How you respond is crucial to her choices now and in the future. Here’s expert advice for parenting a sexually active teen.

By Rosalind Wiseman
Photo by Getty Images

Q. When my husband and I learned that our 15-year-old had sex with her boyfriend, we grounded her for a month with no computer or phone, and told her the relationship is over. But I don't want to lose my daughter over this. Assuming she's not pregnant (she says they used condoms), what's the next step we should take? We’re new to this parenting sexually active teens thing.

A. We get it: Talking to your teen about sex and birth control is never easy. But reread Romeo and Juliet—because that's the dynamic you've just created. Your response didn't address the goals, which are to help your daughter develop into a sexually responsible adult and to have her boyfriend respect your values. (By the way, here’s advice to prevent your teen from dating a much older man.)

De-romanticize this situation quickly by sitting both kids down and explaining several things: While you recognize their affection for each other, you vehemently believe they shouldn't be having sex (or sexcasting). But you aren't naive about parenting a sexually active teen. If people want to get together, they'll figure out a way. Since they've decided they're mature enough to be sexually active, your daughter will get a gynecological exam for pregnancy and STDs.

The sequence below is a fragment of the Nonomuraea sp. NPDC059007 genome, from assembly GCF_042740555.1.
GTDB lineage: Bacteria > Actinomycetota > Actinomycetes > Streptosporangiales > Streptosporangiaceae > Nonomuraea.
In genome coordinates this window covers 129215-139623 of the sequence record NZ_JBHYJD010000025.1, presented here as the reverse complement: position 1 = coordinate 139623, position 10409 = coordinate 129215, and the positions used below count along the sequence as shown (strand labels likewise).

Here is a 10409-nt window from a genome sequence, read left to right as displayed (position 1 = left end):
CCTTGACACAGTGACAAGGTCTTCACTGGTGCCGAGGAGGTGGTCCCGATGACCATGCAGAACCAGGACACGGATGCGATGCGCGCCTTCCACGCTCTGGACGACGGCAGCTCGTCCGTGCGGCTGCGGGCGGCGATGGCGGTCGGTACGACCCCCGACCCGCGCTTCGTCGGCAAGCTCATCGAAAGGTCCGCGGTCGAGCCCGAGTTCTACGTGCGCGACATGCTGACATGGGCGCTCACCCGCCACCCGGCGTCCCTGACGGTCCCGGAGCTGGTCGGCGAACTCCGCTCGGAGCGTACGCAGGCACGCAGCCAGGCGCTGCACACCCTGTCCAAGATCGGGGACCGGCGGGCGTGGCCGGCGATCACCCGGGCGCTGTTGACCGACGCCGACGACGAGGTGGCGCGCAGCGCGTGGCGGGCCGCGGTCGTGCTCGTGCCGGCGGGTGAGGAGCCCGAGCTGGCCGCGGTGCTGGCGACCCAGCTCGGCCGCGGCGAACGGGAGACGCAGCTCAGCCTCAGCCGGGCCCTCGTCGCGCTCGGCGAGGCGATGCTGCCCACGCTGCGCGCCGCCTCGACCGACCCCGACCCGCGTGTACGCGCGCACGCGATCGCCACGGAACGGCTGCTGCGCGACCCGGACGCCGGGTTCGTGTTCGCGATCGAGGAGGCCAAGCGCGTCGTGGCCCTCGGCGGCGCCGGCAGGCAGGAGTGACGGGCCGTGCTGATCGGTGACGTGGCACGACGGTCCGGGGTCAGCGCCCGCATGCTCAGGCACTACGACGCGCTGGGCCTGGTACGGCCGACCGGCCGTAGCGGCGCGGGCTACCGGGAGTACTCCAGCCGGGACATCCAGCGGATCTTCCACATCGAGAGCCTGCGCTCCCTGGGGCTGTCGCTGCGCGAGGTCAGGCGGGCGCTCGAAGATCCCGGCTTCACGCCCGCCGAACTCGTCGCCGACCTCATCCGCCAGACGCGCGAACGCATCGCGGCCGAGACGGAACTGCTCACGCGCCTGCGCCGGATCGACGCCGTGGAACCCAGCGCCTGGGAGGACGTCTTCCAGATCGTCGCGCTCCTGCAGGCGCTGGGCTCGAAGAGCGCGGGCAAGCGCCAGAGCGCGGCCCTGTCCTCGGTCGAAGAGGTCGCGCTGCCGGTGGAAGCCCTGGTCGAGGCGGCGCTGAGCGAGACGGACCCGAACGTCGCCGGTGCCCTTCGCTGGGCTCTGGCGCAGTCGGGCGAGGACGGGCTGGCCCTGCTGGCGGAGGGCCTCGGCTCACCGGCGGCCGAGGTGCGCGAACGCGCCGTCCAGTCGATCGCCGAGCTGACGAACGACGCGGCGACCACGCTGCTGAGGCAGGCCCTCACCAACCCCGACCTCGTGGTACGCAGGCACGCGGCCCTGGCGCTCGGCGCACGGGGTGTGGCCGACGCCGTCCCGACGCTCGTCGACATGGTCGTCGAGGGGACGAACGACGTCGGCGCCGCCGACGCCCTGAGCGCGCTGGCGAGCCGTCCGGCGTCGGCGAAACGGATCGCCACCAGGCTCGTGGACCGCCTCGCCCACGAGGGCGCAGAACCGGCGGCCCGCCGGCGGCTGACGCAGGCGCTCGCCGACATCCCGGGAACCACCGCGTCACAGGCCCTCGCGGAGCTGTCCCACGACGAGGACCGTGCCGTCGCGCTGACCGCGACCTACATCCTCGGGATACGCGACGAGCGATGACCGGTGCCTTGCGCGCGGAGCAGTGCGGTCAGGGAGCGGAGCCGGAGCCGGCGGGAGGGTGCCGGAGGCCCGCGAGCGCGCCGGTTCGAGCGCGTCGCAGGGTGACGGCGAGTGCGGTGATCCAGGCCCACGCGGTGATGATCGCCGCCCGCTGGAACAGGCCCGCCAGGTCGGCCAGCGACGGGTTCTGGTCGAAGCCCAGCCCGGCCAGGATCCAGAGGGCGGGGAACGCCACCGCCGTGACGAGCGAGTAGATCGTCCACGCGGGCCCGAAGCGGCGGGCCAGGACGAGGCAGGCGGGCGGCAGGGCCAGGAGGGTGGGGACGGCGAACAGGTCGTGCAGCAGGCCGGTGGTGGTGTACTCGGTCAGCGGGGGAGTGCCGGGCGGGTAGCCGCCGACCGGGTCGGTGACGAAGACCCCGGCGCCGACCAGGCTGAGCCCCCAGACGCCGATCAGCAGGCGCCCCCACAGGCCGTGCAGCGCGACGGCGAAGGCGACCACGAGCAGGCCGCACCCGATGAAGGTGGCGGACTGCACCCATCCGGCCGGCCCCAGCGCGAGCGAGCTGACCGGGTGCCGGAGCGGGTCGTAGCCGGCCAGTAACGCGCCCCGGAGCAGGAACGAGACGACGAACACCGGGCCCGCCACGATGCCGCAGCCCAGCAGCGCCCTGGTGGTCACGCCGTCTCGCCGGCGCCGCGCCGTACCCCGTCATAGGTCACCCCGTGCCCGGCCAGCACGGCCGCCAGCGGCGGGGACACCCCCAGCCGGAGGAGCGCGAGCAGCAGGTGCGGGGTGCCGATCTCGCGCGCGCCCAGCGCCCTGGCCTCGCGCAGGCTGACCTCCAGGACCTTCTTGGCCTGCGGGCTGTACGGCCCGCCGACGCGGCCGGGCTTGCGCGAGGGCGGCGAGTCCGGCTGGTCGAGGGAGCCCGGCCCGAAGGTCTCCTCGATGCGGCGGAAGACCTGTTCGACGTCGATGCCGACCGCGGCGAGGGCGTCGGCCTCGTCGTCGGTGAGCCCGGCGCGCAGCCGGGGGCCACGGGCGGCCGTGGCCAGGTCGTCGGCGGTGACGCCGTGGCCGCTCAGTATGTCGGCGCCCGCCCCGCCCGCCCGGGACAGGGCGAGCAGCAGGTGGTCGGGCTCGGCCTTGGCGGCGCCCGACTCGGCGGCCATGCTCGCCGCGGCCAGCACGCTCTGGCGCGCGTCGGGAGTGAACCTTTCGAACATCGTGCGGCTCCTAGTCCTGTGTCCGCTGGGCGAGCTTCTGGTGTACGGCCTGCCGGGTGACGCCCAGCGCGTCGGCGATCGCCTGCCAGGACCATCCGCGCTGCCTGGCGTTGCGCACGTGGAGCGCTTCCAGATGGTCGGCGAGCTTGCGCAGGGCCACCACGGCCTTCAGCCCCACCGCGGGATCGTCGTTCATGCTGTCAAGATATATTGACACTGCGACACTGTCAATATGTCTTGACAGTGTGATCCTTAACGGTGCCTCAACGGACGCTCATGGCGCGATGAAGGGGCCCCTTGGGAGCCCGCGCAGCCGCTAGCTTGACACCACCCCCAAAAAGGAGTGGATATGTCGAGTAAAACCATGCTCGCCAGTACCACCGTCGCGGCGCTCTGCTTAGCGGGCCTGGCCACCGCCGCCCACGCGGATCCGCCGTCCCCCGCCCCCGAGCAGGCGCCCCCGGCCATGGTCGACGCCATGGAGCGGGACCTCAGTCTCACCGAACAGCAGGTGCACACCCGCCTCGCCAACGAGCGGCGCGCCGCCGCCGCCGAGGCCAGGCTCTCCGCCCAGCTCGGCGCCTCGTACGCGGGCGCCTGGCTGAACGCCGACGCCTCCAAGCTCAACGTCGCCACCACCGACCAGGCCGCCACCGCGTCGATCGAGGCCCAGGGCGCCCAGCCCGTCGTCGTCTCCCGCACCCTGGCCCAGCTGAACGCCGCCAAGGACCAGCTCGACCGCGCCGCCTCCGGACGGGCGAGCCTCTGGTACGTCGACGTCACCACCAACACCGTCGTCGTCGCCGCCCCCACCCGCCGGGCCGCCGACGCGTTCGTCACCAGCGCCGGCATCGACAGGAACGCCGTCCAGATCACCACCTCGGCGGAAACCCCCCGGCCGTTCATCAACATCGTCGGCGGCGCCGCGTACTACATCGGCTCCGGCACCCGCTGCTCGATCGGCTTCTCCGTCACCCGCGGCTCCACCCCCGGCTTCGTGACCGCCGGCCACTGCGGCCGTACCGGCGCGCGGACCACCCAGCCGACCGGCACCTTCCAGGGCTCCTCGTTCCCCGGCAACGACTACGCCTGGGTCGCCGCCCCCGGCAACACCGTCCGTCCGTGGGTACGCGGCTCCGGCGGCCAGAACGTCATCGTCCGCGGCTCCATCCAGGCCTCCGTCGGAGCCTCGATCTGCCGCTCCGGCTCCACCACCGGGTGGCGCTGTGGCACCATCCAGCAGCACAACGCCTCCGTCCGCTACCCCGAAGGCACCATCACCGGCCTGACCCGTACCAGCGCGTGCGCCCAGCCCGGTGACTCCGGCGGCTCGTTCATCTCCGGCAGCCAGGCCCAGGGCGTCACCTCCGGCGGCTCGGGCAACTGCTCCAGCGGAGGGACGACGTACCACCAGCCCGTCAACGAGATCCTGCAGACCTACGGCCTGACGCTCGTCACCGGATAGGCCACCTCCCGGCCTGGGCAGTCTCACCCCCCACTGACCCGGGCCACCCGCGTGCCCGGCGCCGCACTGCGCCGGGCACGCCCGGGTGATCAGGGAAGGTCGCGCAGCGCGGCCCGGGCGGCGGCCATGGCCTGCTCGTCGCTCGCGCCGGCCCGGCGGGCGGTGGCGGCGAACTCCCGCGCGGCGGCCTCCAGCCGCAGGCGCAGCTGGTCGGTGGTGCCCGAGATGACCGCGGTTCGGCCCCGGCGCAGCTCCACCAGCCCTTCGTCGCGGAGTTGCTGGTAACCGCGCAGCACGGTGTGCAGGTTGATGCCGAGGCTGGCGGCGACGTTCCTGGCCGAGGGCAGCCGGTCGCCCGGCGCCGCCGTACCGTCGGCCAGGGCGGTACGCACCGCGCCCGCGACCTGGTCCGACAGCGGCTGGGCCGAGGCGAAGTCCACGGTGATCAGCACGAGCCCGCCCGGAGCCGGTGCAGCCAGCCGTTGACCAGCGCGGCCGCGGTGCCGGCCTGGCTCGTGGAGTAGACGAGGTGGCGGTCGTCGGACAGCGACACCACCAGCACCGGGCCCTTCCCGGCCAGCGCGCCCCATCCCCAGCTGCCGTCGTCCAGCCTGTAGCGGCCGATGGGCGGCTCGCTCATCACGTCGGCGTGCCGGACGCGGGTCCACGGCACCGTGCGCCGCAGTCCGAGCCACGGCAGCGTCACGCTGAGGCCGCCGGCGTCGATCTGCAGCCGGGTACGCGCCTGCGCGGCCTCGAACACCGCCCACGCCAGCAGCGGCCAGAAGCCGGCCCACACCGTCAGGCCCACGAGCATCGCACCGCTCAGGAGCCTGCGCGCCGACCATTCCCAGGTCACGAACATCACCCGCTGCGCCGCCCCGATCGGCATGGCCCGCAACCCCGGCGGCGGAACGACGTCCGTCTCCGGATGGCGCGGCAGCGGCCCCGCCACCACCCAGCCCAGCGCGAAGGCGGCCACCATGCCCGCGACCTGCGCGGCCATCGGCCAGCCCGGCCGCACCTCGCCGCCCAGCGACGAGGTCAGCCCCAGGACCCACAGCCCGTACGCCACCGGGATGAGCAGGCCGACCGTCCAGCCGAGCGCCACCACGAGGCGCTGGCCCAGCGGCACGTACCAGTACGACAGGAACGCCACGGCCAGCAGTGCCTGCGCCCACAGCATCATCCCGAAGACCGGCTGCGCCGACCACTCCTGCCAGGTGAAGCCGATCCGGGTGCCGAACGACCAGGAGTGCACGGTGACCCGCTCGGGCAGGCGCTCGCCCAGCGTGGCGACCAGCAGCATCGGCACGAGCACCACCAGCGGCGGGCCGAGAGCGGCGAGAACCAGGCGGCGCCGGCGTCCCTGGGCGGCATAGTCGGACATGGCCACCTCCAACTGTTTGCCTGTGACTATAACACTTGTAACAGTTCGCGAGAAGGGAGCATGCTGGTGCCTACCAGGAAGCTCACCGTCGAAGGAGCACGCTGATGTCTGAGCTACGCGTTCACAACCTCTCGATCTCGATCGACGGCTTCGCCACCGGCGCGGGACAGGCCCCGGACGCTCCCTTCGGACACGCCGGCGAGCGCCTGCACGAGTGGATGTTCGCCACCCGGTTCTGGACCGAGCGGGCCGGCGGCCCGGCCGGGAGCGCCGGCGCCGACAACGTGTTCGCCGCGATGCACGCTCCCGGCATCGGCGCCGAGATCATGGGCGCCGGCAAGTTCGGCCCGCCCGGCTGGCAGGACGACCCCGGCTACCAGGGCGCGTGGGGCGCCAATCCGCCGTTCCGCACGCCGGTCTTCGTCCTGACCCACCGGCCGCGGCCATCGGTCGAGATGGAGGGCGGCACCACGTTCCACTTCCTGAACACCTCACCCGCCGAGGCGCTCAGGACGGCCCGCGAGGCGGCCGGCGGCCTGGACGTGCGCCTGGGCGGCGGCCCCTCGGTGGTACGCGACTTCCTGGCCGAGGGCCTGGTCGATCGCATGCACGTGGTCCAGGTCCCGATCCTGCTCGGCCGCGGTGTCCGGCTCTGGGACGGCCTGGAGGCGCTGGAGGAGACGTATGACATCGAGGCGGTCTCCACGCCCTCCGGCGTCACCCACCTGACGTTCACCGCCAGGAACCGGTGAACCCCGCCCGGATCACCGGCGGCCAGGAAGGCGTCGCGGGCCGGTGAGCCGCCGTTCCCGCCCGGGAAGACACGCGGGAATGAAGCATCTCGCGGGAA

You expect the boyfriend—if he really cares about your daughter—also to be checked by his doctor. Tell them that after this conversation you'll be contacting the other parents so everybody can be on the same page. Conclude by looking the boyfriend in the eye and saying, "Let me be clear that my daughter is precious to me. I am asking you to be a man in the real sense of the word and do the right thing.